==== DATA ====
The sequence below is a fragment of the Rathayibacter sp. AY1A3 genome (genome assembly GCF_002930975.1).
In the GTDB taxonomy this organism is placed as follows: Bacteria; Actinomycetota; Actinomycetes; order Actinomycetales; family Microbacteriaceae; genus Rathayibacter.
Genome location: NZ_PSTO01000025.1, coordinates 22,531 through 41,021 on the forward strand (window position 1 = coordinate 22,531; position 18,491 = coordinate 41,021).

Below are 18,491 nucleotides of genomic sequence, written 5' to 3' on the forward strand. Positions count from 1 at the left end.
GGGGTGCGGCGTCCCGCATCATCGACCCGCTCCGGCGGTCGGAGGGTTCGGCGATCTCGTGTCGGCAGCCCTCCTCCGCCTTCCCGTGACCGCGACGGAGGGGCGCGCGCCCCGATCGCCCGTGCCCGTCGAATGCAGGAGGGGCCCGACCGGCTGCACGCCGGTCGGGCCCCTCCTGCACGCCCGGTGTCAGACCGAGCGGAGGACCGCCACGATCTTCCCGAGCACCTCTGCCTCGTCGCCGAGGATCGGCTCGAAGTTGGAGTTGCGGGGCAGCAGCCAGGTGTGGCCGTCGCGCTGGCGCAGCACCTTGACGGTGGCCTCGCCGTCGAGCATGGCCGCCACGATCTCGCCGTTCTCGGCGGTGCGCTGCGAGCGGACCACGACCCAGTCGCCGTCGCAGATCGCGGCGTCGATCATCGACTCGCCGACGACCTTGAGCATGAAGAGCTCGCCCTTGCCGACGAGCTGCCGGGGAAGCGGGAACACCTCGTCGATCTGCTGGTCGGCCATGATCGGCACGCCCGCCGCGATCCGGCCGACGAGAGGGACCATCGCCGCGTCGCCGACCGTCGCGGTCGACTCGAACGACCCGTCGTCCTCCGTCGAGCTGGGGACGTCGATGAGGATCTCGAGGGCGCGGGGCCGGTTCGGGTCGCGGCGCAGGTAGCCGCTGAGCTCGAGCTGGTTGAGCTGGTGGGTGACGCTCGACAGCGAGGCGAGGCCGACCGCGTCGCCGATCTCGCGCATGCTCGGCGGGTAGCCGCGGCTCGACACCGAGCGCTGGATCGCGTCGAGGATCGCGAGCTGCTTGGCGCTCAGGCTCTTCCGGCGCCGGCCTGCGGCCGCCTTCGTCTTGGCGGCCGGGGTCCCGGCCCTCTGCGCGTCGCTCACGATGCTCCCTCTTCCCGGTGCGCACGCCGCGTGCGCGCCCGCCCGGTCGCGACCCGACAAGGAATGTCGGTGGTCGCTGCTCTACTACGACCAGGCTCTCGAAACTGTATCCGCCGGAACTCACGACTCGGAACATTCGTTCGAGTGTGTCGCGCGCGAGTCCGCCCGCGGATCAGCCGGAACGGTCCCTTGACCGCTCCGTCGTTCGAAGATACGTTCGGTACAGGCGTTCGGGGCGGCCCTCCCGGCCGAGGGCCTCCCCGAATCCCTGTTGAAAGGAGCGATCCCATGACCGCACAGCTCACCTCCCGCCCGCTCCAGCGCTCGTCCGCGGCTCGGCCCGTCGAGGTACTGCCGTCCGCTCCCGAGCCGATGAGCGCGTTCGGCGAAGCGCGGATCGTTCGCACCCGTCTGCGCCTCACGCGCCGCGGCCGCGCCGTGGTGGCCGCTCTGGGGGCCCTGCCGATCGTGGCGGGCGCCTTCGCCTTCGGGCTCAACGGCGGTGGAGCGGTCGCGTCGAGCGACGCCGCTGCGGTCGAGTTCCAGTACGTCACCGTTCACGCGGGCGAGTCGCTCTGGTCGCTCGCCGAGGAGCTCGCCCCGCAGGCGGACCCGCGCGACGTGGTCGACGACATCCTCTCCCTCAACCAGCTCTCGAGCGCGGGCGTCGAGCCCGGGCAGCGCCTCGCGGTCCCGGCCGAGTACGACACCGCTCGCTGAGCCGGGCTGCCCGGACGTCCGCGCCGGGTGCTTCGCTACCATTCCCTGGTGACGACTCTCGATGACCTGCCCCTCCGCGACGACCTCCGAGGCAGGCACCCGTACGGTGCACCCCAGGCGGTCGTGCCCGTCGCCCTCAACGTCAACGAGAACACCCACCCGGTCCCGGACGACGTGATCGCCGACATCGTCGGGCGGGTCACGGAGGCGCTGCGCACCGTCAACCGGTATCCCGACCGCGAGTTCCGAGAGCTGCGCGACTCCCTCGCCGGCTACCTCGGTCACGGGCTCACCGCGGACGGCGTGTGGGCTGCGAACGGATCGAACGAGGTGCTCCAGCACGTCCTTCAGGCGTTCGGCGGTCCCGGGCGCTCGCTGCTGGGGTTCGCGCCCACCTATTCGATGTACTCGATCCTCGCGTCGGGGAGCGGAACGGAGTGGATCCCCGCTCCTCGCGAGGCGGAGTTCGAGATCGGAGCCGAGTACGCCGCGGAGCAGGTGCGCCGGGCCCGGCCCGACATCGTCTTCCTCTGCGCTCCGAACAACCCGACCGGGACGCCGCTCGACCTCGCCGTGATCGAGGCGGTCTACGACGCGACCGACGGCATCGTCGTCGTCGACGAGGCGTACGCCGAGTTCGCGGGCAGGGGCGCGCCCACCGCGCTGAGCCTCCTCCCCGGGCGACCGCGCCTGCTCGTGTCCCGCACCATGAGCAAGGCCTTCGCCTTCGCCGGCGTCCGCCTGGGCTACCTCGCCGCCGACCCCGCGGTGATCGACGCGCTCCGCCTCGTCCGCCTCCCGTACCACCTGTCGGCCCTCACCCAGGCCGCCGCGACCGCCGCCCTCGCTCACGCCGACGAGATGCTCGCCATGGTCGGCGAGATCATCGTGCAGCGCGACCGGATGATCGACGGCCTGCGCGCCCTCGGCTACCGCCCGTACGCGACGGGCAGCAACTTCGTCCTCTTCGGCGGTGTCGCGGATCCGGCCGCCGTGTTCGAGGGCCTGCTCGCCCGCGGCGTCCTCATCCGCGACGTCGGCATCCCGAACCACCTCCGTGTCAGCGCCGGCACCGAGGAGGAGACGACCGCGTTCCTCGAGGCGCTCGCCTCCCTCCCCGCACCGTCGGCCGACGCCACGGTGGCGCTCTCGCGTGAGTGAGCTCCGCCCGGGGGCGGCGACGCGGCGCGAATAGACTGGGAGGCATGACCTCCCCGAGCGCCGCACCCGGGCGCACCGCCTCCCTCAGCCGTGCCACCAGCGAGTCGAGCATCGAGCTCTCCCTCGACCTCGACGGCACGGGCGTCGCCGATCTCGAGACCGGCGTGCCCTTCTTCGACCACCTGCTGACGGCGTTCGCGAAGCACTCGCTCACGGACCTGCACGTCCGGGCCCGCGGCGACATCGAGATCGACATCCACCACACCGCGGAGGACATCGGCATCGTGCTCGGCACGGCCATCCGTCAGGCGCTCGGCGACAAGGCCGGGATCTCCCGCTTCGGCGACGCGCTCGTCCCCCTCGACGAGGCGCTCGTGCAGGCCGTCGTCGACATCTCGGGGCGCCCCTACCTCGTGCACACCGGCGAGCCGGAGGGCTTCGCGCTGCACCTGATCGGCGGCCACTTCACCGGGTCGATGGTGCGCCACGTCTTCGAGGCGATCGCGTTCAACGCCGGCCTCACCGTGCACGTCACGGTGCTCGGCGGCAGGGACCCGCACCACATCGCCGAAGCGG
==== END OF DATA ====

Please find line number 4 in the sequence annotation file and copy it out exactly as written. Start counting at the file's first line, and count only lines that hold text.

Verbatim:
Below are 18,491 nucleotides of genomic sequence, written 5' to 3' on the forward strand. Positions count from 1 at the left end.